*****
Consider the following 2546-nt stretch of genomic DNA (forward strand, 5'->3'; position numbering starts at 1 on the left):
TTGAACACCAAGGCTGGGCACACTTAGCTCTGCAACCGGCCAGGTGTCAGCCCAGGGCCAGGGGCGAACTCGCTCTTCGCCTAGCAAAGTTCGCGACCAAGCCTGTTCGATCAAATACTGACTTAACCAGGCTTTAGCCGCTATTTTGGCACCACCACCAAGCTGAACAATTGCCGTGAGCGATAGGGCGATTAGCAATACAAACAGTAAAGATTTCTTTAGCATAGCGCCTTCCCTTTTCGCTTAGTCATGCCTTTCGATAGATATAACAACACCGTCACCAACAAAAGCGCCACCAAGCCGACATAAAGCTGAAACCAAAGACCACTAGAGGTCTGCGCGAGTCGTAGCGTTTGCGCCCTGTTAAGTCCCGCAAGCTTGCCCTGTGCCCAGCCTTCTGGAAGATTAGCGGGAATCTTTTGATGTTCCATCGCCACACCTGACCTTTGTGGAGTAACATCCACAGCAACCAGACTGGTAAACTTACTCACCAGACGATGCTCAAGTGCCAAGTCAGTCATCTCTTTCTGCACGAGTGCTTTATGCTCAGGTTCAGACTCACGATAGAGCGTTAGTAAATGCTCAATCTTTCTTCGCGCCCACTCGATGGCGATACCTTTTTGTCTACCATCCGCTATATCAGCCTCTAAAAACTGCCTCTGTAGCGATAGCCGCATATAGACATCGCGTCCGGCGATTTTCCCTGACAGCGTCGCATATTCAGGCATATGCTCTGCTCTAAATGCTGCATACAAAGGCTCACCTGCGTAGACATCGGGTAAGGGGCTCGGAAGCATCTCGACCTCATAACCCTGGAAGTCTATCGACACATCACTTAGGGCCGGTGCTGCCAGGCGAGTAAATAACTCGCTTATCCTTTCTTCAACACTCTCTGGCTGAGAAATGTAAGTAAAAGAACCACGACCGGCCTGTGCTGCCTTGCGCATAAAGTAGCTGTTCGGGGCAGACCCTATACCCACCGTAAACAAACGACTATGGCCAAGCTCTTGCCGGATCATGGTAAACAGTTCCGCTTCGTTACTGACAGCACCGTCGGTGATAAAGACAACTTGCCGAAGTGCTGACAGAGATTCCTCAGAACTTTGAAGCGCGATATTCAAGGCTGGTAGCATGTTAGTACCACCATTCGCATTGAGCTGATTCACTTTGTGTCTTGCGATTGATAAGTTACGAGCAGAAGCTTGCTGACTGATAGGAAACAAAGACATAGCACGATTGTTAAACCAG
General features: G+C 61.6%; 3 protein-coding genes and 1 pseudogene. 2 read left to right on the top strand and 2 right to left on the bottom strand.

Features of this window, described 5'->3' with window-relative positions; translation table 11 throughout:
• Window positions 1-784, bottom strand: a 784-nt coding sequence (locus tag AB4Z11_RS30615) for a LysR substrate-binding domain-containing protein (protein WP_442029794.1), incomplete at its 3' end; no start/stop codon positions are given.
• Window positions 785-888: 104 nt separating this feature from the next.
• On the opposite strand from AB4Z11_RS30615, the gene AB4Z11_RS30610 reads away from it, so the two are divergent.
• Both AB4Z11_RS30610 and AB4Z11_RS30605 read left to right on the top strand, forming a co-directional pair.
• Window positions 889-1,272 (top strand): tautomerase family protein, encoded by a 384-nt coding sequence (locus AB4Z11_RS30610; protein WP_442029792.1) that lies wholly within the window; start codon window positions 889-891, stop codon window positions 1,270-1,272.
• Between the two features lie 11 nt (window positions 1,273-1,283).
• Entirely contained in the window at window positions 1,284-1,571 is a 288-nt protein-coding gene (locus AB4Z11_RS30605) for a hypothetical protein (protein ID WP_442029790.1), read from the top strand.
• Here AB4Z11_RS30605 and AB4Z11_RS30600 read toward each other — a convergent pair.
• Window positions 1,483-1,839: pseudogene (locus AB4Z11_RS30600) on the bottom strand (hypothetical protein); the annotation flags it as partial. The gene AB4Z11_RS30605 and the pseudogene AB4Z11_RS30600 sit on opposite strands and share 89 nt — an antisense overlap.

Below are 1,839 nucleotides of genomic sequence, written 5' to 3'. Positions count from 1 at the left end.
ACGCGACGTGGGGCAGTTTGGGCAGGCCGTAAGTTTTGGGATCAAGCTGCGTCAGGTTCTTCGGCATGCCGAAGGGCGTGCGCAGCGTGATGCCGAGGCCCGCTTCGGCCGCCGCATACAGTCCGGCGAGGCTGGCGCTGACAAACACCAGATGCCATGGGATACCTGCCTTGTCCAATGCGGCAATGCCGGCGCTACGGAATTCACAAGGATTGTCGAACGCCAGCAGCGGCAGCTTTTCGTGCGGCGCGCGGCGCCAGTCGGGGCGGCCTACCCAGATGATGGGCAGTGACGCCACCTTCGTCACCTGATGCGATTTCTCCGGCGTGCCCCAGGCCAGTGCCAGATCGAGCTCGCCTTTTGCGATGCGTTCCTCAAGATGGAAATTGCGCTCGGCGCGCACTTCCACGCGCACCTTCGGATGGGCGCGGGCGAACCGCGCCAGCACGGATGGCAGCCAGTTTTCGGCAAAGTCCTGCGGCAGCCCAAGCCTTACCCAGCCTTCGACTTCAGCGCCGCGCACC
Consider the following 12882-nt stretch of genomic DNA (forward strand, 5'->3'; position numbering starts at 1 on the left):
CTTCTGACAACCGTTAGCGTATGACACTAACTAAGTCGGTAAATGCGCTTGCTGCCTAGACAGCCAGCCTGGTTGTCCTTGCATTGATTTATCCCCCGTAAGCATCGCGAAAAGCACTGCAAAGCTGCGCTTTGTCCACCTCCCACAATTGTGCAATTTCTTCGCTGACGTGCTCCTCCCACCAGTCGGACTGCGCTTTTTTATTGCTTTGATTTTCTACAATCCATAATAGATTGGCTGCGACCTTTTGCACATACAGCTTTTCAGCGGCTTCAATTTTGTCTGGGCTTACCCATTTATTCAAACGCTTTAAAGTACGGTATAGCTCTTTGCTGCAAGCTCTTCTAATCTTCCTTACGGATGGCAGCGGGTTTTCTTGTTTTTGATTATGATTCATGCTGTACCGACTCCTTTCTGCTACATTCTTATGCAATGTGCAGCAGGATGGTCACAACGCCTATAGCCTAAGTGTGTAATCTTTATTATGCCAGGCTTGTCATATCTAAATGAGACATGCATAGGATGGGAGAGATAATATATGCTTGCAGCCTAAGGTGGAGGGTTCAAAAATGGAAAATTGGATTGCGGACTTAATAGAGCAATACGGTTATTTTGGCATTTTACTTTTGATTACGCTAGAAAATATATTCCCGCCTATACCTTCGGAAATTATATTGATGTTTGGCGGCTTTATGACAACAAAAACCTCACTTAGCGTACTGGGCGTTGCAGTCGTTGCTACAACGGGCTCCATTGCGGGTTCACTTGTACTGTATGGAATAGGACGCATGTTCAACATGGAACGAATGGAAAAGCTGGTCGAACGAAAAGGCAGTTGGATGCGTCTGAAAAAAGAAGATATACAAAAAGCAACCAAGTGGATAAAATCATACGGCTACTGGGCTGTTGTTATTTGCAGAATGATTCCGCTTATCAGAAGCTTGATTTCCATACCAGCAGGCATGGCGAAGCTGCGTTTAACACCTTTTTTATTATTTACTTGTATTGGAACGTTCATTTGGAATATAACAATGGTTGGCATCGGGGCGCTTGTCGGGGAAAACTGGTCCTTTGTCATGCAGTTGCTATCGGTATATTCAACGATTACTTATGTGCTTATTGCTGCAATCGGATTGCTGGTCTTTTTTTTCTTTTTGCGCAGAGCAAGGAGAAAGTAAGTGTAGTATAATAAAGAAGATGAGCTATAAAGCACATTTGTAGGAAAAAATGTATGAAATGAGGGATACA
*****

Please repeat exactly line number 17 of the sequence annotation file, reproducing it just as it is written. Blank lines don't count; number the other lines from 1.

CTTCTGACAACCGTTAGCGTATGACACTAACTAAGTCGGTAAATGCGCTTGCTGCCTAGACAGCCAGCCTGGTTGTCCTTGCATTGATTTATCCCCCGTAAGCATCGCGAAAAGCACTGCAAAGCTGCGCTTTGTCCACCTCCCACAATTGTGCAATTTCTTCGCTGACGTGCTCCTCCCACCAGTCGGACTGCGCTTTTTTATTGCTTTGATTTTCTACAATCCATAATAGATTGGCTGCGACCTTTTGCACATACAGCTTTTCAGCGGCTTCAATTTTGTCTGGGCTTACCCATTTATTCAAACGCTTTAAAGTACGGTATAGCTCTTTGCTGCAAGCTCTTCTAATCTTCCTTACGGATGGCAGCGGGTTTTCTTGTTTTTGATTATGATTCATGCTGTACCGACTCCTTTCTGCTACATTCTTATGCAATGTGCAGCAGGATGGTCACAACGCCTATAGCCTAAGTGTGTAATCTTTATTATGCCAGGCTTGTCATATCTAAATGAGACATGCATAGGATGGGAGAGATAATATATGCTTGCAGCCTAAGGTGGAGGGTTCAAAAATGGAAAATTGGATTGCGGACTTAATAGAGCAATACGGTTATTTTGGCATTTTACTTTTGATTACGCTAGAAAATATATTCCCGCCTATACCTTCGGAAATTATATTGATGTTTGGCGGCTTTATGACAACAAAAACCTCACTTAGCGTACTGGGCGTTGCAGTCGTTGCTACAACGGGCTCCATTGCGGGTTCACTTGTACTGTATGGAATAGGACGCATGTTCAACATGGAACGAATGGAAAAGCTGGTCGAACGAAAAGGCAGTTGGATGCGTCTGAAAAAAGAAGATATACAAAAAGCAACCAAGTGGATAAAATCATACGGCTACTGGGCTGTTGTTATTTGCAGAATGATTCCGCTTATCAGAAGCTTGATTTCCATACCAGCAGGCATGGCGAAGCTGCGTTTAACACCTTTTTTATTATTTACTTGTATTGGAACGTTCATTTGGAATATAACAATGGTTGGCATCGGGGCGCTTGTCGGGGAAAACTGGTCCTTTGTCATGCAGTTGCTATCGGTATATTCAACGATTACTTATGTGCTTATTGCTGCAATCGGATTGCTGGTCTTTTTTTTCTTTTTGCGCAGAGCAAGGAGAAAGTAAGTGTAGTATAATAAAGAAGATGAGCTATAAAGCACATTTGTAGGAAAAAATGTATGAAATGAGGGATACA